1. I still don't get it....[later] maybe I do...

to fib: 5 okay
fib: 5 right...
fib: 4
fib: 3
fib: 2
fib: 1
x: 1 y: 1 that makes sense
fib: 2 and this
x: 2 y: 1 so finally x's x is 2 (1+1)
fib: 3 y's x (?)
fib: 2
fib: 1
x: 1 y: 1
x: 3 y: 2 x is 2+1, y is 1+1

Is that right? I'm shaky about the last bit.

2. You probably want to instrument each of the return lines to show what they are actually returning, but 2 + 3 is fib(3) + fib(4) -> fib(5).

--
Mats

3. Originally Posted by matsp
You probably want to instrument each of the return lines to show what they are actually returning
Wouldn't that be x+y?

4. Originally Posted by MK27
Wouldn't that be x+y?
Yes, or 1.

--
Mats

5. Alright, I finally solved this for myself and anyone else who may have been baffled by QuantumPete's wizardry.

Using:
Code:
```#include <stdio.h>

int fib (int num, char *side) {
int x=-1, y=-1;
printf("fib: %d %s\n", num, side);
if (num <= 2) {
printf("done %s\n", side);
return 1;
}
x=fib(num-1,"X"); y=fib(num-2,"Y");
printf("x: %d y: %d %s\n", x, y, side);
return x+y;
}

int main (int argc, char *argv[]) {
printf("answer: %d\n", fib(atoi(argv[1]), "start"));
}```
./a.out 5

Code:
```fib: 5 start	calculation of fib(5)
fib: 4 X            recursion for X: fib(5-1)
fib: 3 X		recursion for x of X: fib(4-1)
fib: 2 X		recursion for x of x of X: fib(3-1)
done  X	        equals 2, return 1 for x of X.
fib: 1 Y            y of x of X
done  Y		...will be 1
x: 1 y: 1 X       so x of X is 2
fib: 2 Y
done  Y		and y of X is 1
x: 2 y: 1 X	so X will be 3
fib: 3 Y      	recursion for Y: fib(5-2)
fib: 2 X		recursion for x of Y: fib(3-1)
done X		is 2, so return 1
fib: 1 Y		recursion for y of Y: fib(3-2)
done Y		returns 1 also
x: 1 y: 1 Y	so Y will be 2
x: 3 y: 2 start
No wonder it takes so long -- it's essentially adding 1+1+1+1+1+1...

6. I am looking at some equations for calculating arbitrary fibonacci numbers and I am not seeing anything terribly like the one which you are using. Your equation itself is wrong. That is why your output is wrong. And as its been said several times over, iteratively calculating these numbers is not a terrible chore and it need only be done once, tabled, and used on-demand.

7. Originally Posted by master5001
I am looking at some equations for calculating arbitrary fibonacci numbers and I am not seeing anything terribly like the one which you are using. Your equation itself is wrong. That is why your output is wrong. And as its been said several times over, iteratively calculating these numbers is not a terrible chore and it need only be done once, tabled, and used on-demand.

You're a nut. None of the output from any of these solutions was ever wrong and nobody ever claimed that either...

8. I was talking to the original poster, and I never said I was a nut, but I am saying I am not wrong. The OP asked how come his output was wrong, and I am stating why.

9. Originally Posted by master5001
I was talking to the original poster, and I never said I was a nut, but I am saying I am not wrong. The OP asked how come his output was wrong, and I am stating why.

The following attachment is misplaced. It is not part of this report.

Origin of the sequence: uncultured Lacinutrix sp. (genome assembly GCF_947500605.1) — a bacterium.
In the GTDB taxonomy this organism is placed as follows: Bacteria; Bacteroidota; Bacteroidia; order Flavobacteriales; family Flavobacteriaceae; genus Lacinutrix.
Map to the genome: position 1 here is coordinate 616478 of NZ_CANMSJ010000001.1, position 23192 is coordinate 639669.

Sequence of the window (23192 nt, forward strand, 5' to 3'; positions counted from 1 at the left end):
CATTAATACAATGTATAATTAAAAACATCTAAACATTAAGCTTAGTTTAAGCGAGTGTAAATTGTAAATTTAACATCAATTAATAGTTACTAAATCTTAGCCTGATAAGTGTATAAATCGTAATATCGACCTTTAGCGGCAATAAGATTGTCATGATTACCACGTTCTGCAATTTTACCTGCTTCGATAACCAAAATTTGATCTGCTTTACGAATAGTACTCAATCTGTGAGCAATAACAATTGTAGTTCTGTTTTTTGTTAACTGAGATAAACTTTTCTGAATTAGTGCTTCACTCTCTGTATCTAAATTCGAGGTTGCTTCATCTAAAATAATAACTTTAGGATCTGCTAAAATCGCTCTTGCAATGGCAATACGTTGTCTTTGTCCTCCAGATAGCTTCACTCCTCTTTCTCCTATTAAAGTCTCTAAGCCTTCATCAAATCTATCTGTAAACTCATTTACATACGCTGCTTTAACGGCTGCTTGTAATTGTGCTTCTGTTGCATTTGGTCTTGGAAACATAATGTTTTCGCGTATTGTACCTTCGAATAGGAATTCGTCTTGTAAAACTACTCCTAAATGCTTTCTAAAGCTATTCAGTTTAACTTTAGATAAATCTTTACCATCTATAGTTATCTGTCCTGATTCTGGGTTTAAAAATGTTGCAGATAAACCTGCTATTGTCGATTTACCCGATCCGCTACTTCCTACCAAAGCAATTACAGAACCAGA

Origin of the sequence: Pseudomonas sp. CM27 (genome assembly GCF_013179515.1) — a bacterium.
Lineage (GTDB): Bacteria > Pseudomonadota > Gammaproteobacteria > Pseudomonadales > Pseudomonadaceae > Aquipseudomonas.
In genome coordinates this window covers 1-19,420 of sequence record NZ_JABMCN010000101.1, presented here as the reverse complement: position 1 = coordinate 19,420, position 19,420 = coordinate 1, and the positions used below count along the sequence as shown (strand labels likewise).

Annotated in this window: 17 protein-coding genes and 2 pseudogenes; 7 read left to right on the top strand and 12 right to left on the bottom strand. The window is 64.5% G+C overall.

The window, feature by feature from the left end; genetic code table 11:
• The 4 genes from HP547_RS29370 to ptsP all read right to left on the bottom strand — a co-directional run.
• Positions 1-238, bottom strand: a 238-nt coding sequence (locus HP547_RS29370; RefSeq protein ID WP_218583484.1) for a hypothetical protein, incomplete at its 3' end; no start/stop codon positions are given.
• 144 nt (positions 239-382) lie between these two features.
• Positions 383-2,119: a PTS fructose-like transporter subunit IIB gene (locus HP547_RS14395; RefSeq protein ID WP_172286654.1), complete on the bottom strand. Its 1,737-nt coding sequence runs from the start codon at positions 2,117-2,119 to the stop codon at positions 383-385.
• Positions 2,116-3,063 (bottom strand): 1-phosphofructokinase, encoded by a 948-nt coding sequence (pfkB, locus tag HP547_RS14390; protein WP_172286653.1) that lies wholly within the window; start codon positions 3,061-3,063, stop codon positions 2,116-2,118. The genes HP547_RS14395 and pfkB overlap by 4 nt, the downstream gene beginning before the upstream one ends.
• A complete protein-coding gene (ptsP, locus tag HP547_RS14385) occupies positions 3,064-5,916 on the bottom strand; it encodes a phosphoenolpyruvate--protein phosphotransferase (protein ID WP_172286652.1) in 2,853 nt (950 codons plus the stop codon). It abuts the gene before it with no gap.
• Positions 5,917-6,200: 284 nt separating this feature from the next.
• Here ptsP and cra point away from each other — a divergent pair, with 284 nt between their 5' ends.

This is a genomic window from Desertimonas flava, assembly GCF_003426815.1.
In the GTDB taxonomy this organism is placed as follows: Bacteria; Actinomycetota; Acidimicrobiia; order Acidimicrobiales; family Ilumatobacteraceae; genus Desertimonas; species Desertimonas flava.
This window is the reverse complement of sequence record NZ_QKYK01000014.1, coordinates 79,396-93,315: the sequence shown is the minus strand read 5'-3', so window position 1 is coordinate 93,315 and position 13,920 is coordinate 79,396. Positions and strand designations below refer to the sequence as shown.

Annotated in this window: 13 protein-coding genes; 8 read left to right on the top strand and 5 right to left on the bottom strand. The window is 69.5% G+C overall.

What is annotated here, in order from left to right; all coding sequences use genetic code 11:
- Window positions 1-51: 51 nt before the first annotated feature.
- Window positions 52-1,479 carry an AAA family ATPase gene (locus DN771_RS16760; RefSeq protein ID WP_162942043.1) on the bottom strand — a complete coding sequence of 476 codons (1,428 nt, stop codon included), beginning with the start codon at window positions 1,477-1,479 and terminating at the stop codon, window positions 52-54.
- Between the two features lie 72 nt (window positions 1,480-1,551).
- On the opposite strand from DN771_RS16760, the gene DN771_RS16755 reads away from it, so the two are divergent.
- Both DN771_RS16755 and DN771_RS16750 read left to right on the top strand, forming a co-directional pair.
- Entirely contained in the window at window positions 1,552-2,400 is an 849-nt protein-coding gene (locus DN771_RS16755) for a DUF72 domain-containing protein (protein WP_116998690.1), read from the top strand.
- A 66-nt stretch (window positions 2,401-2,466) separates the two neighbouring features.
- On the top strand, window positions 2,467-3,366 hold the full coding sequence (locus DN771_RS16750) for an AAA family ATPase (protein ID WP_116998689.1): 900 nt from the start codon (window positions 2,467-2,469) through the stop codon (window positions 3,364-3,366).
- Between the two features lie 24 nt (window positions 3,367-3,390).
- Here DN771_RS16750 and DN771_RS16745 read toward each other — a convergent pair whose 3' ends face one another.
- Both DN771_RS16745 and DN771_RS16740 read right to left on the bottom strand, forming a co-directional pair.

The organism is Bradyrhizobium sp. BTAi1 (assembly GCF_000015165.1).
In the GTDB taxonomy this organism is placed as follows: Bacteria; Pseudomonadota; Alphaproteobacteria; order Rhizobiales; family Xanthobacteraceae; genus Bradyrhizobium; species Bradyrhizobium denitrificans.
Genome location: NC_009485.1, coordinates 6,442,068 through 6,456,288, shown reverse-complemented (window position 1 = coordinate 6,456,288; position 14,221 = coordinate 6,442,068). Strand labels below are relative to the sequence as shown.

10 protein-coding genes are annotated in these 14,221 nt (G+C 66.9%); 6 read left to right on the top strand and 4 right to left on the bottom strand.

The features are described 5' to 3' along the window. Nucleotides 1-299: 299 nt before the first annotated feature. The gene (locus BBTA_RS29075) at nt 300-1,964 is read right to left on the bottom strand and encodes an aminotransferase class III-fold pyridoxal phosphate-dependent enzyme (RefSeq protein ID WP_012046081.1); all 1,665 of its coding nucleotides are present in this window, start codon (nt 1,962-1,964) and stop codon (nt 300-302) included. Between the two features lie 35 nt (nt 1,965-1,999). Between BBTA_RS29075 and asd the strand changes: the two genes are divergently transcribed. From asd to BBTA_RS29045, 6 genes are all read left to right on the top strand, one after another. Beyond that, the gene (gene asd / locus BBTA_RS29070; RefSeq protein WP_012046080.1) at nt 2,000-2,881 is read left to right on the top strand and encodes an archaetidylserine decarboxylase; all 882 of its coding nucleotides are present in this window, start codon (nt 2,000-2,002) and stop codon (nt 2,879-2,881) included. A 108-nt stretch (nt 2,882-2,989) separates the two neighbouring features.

All apologies. And by "nut" I meant interesting...

10. Well I am a nut. And its all good. I took out my calculator and tried some stuff with his equation by hand, and it doesn't even calculate the third number correctly

11. I took out my calculator and tried some stuff with his equation by hand, and it doesn't even calculate the third number correctly
Good for you. I couldn't even get it to compile since M_E is undefined for me

That said, going by the webpage referenced, the formula is correct (though that webpage's formula is itself an approximation, not the full formula).

12. Originally Posted by QuantumPete
That's because you're not calculating the Fibonacci series.
But that's what it calculates. The fibbonacci series does have a closed form representation. Off the top of my head I'm not sure if the formula implemented here is the correct one, but I suspect that it is, given that things don't go wrong until the 71st element.

I'd attribute the problem to simple floating point inaccuracy.

13. #include <math.h>, laserlight. I will double check, but unless I did something else wrong, I didn't get the formula to work correctly. The point is moot though, since its not the most efficient way of solving this. Plus it would only be beneficial to use a formula like this to solve an arbitrarily high number, which cannot be done due to accuracy issues, apparently.

Wtf... *#include <float.h> I mean[/edit]

14. I am still not getting this to work. I get what the derivation is saying and all, and it looks fascinating. Perhaps I am just not doing it correctly. asinh() is a bastard to do on my calc.. But still, I did it correctly -_-

15. I will double check, but unless I did something else wrong, I didn't get the formula to work correctly.
Perhaps you would like to try this, using just square root computation instead of a trigonometric function:
Code:
```#include <math.h>
#include <stdio.h>

unsigned int fib(unsigned int n)
{
double sqrt5 = sqrt(5.0);
double phi = (1.0 + sqrt5) / 2.0;
return (unsigned int)((pow(phi, n) / sqrt5) + 0.5);
}

int main(void)
{
int x;

for (x = 0; x < 48; ++x)
{
printf("&#37;u: %u\n", x, fib(x));
}

return 0;
}```
Ideally, we should only compute sqrt5 and phi once, but anyway...

The point is moot though, since its not the most efficient way of solving this.
That depends on what factors you are considering for efficiency.

Plus it would only be beneficial to use a formula like this to solve an arbitrarily high number, which cannot be done due to accuracy issues, apparently.
Yes, and it is not as efficient as memoization when you want to generate all the Fibonacci numbers up to some limit, like what cph was trying to do.

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